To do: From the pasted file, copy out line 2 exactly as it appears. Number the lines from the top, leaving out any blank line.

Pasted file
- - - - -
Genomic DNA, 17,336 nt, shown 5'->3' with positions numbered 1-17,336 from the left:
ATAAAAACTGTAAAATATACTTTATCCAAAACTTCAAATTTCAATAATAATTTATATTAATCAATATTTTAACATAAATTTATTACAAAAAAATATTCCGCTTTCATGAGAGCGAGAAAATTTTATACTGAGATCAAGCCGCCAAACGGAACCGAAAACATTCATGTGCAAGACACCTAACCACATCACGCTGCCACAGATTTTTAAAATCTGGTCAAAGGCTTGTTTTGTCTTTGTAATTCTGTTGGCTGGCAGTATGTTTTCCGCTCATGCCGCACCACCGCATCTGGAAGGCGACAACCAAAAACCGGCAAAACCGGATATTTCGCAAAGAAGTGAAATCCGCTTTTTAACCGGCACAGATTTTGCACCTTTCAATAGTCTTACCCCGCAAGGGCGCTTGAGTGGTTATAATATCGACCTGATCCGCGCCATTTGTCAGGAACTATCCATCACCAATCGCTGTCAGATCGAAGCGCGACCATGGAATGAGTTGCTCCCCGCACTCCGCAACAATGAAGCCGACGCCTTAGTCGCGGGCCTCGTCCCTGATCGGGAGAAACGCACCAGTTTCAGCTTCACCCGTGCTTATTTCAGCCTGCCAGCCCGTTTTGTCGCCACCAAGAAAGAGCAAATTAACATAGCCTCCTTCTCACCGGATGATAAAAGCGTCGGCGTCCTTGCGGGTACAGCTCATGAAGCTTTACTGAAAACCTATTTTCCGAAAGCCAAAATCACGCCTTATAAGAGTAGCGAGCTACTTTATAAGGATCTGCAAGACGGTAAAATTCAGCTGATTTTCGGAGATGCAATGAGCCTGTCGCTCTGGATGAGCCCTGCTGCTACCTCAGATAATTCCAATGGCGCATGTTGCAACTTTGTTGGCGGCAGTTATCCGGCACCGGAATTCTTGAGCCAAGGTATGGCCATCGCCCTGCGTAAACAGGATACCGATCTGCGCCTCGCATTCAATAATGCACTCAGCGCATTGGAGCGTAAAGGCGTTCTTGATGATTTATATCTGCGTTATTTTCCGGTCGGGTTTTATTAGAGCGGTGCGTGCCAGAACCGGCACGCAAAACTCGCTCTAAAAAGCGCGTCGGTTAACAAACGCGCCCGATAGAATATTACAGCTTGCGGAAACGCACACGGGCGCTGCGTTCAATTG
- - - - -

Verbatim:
ATAAAAACTGTAAAATATACTTTATCCAAAACTTCAAATTTCAATAATAATTTATATTAATCAATATTTTAACATAAATTTATTACAAAAAAATATTCCGCTTTCATGAGAGCGAGAAAATTTTATACTGAGATCAAGCCGCCAAACGGAACCGAAAACATTCATGTGCAAGACACCTAACCACATCACGCTGCCACAGATTTTTAAAATCTGGTCAAAGGCTTGTTTTGTCTTTGTAATTCTGTTGGCTGGCAGTATGTTTTCCGCTCATGCCGCACCACCGCATCTGGAAGGCGACAACCAAAAACCGGCAAAACCGGATATTTCGCAAAGAAGTGAAATCCGCTTTTTAACCGGCACAGATTTTGCACCTTTCAATAGTCTTACCCCGCAAGGGCGCTTGAGTGGTTATAATATCGACCTGATCCGCGCCATTTGTCAGGAACTATCCATCACCAATCGCTGTCAGATCGAAGCGCGACCATGGAATGAGTTGCTCCCCGCACTCCGCAACAATGAAGCCGACGCCTTAGTCGCGGGCCTCGTCCCTGATCGGGAGAAACGCACCAGTTTCAGCTTCACCCGTGCTTATTTCAGCCTGCCAGCCCGTTTTGTCGCCACCAAGAAAGAGCAAATTAACATAGCCTCCTTCTCACCGGATGATAAAAGCGTCGGCGTCCTTGCGGGTACAGCTCATGAAGCTTTACTGAAAACCTATTTTCCGAAAGCCAAAATCACGCCTTATAAGAGTAGCGAGCTACTTTATAAGGATCTGCAAGACGGTAAAATTCAGCTGATTTTCGGAGATGCAATGAGCCTGTCGCTCTGGATGAGCCCTGCTGCTACCTCAGATAATTCCAATGGCGCATGTTGCAACTTTGTTGGCGGCAGTTATCCGGCACCGGAATTCTTGAGCCAAGGTATGGCCATCGCCCTGCGTAAACAGGATACCGATCTGCGCCTCGCATTCAATAATGCACTCAGCGCATTGGAGCGTAAAGGCGTTCTTGATGATTTATATCTGCGTTATTTTCCGGTCGGGTTTTATTAGAGCGGTGCGTGCCAGAACCGGCACGCAAAACTCGCTCTAAAAAGCGCGTCGGTTAACAAACGCGCCCGATAGAATATTACAGCTTGCGGAAACGCACACGGGCGCTGCGTTCAATTG